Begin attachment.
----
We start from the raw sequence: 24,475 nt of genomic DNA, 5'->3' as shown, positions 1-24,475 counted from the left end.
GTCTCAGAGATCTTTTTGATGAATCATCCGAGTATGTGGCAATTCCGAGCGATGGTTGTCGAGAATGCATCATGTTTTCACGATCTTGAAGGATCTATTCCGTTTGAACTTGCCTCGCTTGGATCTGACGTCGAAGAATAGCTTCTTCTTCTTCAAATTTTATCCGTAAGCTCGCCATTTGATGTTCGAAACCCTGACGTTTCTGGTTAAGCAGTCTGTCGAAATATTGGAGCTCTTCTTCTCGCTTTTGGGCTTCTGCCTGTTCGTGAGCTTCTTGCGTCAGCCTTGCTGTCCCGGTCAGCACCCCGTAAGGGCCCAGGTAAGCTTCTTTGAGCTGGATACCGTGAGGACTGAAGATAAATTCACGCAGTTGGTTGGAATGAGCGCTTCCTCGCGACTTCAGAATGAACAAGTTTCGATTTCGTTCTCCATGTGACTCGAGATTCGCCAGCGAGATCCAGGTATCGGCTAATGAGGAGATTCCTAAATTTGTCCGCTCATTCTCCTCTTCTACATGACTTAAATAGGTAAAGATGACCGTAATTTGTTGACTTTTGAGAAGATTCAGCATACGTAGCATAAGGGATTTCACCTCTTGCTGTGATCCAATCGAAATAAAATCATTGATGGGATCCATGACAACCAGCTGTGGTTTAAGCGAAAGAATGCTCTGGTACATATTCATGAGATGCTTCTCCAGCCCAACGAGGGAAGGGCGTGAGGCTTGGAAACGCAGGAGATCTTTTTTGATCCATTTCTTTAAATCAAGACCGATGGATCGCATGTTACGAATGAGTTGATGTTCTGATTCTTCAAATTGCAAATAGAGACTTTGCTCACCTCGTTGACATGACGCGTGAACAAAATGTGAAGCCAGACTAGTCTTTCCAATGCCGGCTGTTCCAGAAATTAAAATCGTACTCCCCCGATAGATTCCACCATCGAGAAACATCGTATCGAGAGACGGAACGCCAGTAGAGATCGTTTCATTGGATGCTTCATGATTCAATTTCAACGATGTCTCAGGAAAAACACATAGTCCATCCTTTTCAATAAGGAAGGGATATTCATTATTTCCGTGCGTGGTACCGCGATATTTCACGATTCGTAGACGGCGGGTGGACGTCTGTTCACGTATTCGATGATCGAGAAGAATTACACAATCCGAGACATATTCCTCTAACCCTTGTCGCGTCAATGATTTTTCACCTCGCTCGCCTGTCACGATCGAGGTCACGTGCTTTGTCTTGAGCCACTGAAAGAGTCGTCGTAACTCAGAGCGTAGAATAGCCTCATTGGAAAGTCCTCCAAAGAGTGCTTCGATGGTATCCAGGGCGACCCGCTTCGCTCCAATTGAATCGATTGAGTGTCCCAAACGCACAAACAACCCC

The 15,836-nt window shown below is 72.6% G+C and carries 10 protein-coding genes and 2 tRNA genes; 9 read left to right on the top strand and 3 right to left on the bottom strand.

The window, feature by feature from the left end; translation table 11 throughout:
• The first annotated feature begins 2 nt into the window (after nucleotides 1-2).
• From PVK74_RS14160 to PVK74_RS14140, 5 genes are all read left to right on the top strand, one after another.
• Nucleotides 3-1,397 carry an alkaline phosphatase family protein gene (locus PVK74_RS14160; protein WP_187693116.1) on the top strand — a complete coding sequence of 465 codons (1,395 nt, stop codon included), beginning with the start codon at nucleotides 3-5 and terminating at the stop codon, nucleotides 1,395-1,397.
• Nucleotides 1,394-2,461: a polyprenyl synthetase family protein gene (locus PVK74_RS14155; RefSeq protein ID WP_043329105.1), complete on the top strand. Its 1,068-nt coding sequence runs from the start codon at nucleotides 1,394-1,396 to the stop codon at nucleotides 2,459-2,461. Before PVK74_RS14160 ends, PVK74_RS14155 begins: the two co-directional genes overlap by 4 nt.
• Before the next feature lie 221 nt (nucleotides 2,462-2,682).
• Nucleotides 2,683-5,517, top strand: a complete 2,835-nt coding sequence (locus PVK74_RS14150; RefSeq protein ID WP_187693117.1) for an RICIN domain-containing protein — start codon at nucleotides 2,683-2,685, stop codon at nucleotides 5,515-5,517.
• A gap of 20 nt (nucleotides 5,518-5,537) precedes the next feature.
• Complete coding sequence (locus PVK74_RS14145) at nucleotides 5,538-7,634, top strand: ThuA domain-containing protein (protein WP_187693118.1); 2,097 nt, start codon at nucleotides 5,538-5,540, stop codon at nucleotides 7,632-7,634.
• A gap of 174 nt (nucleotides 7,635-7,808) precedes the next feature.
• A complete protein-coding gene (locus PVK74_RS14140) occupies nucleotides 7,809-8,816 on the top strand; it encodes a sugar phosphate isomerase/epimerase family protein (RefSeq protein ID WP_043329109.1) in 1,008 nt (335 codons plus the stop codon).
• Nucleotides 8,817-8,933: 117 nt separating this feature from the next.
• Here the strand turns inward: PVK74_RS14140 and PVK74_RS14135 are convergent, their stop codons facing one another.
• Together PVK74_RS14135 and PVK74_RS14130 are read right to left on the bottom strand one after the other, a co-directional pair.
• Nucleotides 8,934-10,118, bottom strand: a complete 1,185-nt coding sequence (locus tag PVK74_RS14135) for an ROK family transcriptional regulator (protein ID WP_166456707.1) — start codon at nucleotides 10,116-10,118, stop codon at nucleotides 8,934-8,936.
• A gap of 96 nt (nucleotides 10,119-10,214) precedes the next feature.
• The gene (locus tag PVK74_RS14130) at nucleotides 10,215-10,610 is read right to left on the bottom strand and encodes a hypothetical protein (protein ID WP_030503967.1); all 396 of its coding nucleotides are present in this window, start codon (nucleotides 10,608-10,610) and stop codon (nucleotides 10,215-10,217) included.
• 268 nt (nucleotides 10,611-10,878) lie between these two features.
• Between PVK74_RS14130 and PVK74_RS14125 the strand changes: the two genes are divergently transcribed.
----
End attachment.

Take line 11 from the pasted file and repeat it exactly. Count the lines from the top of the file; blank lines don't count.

• A gap of 20 nt (nucleotides 5,518-5,537) precedes the next feature.